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MLB partners with its PED testing lab for COVID-19 testing

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Tom Verducci of Sports Illustrated is reporting that Major League Baseball is partnering with the Utah lab that runs its performance-enhancing drug program for coronavirus testing.

The lab, The Sports Medicine Research and Testing Laboratory, recently participated in the COVID-19 antibody study in which Major League Baseball and its employees played a large role. The lab has also been tapped for COVID-19 testing by the California State Athletic Commission  and the Nevada State Athletic Commission, which are the two bodies that regulate the most high-profile boxing and mixed martial arts events in the country.

Verducci characterizes their participation like this:

In partnership with MLB, the Utah lab, The Sports Medicine Research and Testing Laboratory, not only would provide coronavirus testing for the 3,000 or so baseball players and support staff but also for thousands more in the general public. Under that plan, MLB would provide a net gain to public testing rather than drawing from existing resources.

The question I have, though, is they’re regularly testing 3,000+ MLB people, and the boxing and mixed martial arts people, and any other sports which come to them for COVID testing, is that not taking potential tests away from the public?

Or is it the case that that this testing capacity at this lab did not exist or was not available to the public until MLB decided to come pay for some? In which case, is this not a situation in which, in order to serve their paying customer — MLB — they’re spinning off some tests to the public too?

Either way, I’m struggling to understand why Major League Baseball, a paying customer or not, has what appears to be priority access to fast-turnaround COVID-19 testing when there is still a shortage of COVID-19 testing in a country in the midst of a pandemic.

 

Ex-Angels employee charged in overdose death of Tyler Skaggs

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FORT WORTH, Texas — A former Angels employee has been charged with conspiracy to distribute fentanyl in connection with last year’s overdose death of Angels pitcher Tyler Skaggs, prosecutors in Texas announced Friday.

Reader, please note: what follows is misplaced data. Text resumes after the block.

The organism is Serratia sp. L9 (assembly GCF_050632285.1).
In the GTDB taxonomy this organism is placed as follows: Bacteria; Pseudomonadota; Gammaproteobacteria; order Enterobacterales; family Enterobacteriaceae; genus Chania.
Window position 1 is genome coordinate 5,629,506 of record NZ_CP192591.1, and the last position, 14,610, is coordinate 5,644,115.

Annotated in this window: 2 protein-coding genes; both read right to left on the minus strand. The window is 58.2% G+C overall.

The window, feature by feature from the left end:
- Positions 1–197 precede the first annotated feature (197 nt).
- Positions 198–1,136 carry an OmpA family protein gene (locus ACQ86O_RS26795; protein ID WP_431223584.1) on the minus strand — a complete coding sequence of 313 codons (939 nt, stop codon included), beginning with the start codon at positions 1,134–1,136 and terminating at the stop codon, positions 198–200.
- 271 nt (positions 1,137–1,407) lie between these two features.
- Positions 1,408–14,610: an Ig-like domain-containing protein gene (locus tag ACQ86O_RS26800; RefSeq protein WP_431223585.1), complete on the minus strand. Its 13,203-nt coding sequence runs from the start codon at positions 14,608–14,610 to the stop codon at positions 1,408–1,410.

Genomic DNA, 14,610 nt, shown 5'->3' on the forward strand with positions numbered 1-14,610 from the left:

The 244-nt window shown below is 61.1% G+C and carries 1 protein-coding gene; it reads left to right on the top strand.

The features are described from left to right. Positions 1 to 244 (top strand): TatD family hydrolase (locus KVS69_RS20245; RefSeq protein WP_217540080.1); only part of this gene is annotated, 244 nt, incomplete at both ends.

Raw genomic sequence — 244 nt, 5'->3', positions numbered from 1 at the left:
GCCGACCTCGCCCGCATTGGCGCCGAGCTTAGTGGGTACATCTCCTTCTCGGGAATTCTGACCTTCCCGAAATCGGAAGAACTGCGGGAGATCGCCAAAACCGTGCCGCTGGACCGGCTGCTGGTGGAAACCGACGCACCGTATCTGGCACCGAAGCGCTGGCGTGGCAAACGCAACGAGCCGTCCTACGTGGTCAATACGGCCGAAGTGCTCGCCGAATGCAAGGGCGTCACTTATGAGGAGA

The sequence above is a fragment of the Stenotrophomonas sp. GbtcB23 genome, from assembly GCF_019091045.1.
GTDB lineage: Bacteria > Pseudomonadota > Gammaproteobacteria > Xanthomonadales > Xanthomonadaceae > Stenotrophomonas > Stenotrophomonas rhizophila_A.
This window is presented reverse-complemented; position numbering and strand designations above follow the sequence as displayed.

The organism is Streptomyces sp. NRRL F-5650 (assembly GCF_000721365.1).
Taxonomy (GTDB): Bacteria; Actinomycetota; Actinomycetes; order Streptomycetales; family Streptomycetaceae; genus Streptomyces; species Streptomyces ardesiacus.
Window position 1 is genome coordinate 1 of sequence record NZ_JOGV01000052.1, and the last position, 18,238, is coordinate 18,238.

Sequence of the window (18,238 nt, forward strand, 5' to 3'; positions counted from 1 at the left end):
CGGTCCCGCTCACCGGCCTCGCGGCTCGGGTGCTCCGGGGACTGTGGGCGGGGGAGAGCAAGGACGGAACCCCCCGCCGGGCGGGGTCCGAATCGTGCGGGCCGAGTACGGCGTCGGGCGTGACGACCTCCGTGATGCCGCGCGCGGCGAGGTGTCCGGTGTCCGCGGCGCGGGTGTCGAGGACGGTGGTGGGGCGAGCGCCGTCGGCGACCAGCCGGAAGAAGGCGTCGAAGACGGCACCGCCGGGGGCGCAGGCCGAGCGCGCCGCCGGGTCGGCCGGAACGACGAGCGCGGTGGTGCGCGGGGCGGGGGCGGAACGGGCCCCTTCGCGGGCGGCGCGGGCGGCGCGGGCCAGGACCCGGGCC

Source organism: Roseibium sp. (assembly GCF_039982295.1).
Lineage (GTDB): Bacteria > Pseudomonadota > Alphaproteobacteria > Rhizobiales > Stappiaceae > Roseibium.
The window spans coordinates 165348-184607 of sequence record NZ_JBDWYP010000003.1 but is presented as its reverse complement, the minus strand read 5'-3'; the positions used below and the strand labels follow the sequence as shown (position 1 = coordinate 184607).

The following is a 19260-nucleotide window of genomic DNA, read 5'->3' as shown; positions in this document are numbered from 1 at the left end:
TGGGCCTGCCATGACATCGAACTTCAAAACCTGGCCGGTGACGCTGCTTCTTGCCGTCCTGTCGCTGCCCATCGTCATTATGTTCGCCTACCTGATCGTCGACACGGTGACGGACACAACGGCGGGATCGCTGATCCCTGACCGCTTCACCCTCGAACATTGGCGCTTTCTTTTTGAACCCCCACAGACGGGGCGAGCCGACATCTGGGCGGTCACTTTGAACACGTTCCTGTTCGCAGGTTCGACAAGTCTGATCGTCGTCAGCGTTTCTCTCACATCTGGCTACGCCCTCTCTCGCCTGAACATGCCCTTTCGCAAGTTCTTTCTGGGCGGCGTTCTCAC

Eric Prescott Kay was arrested in Fort Worth, Texas, and made his first appearance Friday in federal court, according to Erin Nealy Cox, the U.S. Attorney for the Northern District of Texas. Kay was communications director for the Angels.

Skaggs was found dead in his hotel room in the Dallas area July 1, 2019, before the start of what was supposed to be a four-game series against the Texas Rangers. The first game was postponed before the teams played the final three games.

Skaggs died after choking on his vomit with a toxic mix of alcohol and the powerful painkillers fentanyl and oxycodone in his system, a coroner’s report said. Prosecutors accused Kay of providing the fentanyl to Skaggs and others, who were not named.

“Tyler Skaggs’s overdose – coming, as it did, in the midst of an ascendant baseball career – should be a wake-up call: No one is immune from this deadly drug, whether sold as a powder or hidden inside an innocuous-looking tablet,” Nealy Cox said.

If convicted, Kay faces up to 20 years in prison. Federal court records do not list an attorney representing him, and an attorney who previously spoke on his behalf did not immediately return a message seeking comment.